It goes without saying, cooling technologies like air conditioners, freezers, and refrigerators have significantly improved our lives over the last few decades. But the chemicals underlying these technologies have also proved to be very detrimental to the environment, harming the ozone layer and polluting water sources.
The good news is that, in recent years, scientists have been hard at work improving the devices that keep us, and the things we consume, cool. One of the most promising of these technologies comes from Phononic, a startup based in Durham, North Carolina, which has been using a material called bismuth telluride to make ‘cooling chips.’
As reported by Euronews, these chips can be as small as a fraction of a fingernail or as big as a fist depending on how many coolants are needed. When electricity runs through the chips, the current takes heat with it, cooling one side of the chip while heating the other one up, explains Tony Atti, the startup’s co-founder.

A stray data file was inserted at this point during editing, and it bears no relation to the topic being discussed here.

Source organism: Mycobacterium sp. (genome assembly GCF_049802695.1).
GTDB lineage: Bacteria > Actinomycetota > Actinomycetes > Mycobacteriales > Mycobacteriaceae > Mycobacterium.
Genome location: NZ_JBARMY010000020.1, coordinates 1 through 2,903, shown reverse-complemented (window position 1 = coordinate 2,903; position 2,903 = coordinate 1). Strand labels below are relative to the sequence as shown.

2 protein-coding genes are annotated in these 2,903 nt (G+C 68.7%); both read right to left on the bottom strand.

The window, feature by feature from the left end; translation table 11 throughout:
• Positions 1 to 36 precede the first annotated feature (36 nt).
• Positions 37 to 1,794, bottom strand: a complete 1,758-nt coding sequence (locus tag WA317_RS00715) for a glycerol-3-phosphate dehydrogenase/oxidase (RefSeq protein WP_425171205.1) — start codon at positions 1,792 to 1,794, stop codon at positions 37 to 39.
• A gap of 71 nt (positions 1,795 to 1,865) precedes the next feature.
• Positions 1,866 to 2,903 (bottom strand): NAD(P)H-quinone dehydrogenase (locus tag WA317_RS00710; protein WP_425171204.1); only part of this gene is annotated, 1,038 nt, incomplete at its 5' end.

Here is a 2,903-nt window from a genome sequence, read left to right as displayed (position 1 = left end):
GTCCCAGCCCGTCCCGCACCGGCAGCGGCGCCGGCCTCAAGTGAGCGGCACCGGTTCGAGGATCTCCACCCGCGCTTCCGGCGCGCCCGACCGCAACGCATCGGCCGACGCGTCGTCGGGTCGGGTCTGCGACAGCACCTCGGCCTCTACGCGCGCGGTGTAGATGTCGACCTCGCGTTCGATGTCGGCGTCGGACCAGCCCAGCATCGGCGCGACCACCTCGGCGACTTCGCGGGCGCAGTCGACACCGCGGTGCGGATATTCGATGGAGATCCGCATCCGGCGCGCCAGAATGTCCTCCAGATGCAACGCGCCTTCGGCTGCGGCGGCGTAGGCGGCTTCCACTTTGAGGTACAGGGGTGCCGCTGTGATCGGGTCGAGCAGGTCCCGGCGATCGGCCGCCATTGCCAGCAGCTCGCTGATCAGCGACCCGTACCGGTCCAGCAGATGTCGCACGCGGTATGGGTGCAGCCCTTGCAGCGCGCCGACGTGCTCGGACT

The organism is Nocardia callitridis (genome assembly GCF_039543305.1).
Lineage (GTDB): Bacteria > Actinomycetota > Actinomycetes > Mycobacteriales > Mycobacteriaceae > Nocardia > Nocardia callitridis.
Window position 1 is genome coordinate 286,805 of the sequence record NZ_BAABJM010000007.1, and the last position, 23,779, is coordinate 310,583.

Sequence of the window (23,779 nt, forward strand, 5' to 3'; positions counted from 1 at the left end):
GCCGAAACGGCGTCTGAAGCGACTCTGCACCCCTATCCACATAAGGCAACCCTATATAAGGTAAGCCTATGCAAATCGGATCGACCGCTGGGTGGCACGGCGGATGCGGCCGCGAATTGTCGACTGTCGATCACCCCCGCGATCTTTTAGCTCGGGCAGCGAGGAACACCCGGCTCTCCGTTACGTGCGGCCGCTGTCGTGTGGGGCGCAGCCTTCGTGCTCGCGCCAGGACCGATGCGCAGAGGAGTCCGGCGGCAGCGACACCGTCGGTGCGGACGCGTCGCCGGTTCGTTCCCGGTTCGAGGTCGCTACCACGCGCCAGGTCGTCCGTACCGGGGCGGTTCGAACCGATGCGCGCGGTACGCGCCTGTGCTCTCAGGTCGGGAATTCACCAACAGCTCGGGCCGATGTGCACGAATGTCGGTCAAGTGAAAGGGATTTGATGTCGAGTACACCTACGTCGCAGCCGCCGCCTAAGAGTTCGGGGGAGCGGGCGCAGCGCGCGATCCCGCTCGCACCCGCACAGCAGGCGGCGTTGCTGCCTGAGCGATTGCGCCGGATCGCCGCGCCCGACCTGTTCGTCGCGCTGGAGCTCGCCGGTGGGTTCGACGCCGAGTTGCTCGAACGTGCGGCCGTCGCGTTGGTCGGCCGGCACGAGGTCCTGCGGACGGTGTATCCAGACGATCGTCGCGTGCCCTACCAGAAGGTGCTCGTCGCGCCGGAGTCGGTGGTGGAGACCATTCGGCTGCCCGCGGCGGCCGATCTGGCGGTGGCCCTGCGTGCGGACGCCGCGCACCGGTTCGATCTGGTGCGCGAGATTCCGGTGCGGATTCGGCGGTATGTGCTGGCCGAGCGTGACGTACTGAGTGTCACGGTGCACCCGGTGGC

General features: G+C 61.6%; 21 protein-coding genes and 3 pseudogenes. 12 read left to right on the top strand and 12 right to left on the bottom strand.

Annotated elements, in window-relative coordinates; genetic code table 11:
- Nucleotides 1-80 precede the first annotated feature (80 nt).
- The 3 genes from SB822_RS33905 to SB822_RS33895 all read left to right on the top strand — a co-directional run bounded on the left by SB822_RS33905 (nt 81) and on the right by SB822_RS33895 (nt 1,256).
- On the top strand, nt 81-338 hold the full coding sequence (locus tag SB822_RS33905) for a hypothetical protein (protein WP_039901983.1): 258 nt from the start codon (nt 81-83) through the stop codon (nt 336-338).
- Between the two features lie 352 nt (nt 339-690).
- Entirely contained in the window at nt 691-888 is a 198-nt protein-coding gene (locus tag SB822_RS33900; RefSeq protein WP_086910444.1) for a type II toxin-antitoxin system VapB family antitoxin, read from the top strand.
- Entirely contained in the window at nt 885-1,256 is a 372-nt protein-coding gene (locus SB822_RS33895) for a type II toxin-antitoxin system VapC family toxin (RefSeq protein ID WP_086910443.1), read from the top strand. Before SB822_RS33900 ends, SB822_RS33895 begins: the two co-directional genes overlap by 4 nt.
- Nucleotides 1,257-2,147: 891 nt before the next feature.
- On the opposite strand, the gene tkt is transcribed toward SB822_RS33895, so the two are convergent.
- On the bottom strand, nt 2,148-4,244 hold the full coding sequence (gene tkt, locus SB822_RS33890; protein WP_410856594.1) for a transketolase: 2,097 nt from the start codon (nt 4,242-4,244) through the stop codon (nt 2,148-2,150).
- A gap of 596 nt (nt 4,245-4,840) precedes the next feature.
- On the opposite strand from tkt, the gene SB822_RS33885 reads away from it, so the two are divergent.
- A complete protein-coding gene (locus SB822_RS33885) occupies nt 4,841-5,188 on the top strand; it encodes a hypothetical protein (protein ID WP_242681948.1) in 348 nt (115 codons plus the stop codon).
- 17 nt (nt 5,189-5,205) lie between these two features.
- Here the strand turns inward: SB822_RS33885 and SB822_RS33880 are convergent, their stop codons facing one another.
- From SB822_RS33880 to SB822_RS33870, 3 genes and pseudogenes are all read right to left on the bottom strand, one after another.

So far, the cooling chips have been used to manufacture compact freezers for vaccine transportation and for ice cream at convenience stores. A more recent use involves the prevention of overheating in ‘lidars,’ laser-based sensors found in autonomous vehicles and optical transceivers for 5G data transmission.
Although the bismuth telluride powder is toxic by itself, when it is processed into a semiconductor wafer and made into a chip, it is inoffensive and can be safely recycled or disposed of.
It’s about “cooling and heating our modern world responsibly, without toxic refrigerants,” states the company, which also is confident that the technology will revolutionize things “previously unimaginable,” from cooling mattresses and motorbike helmets to cooling outdoor installations.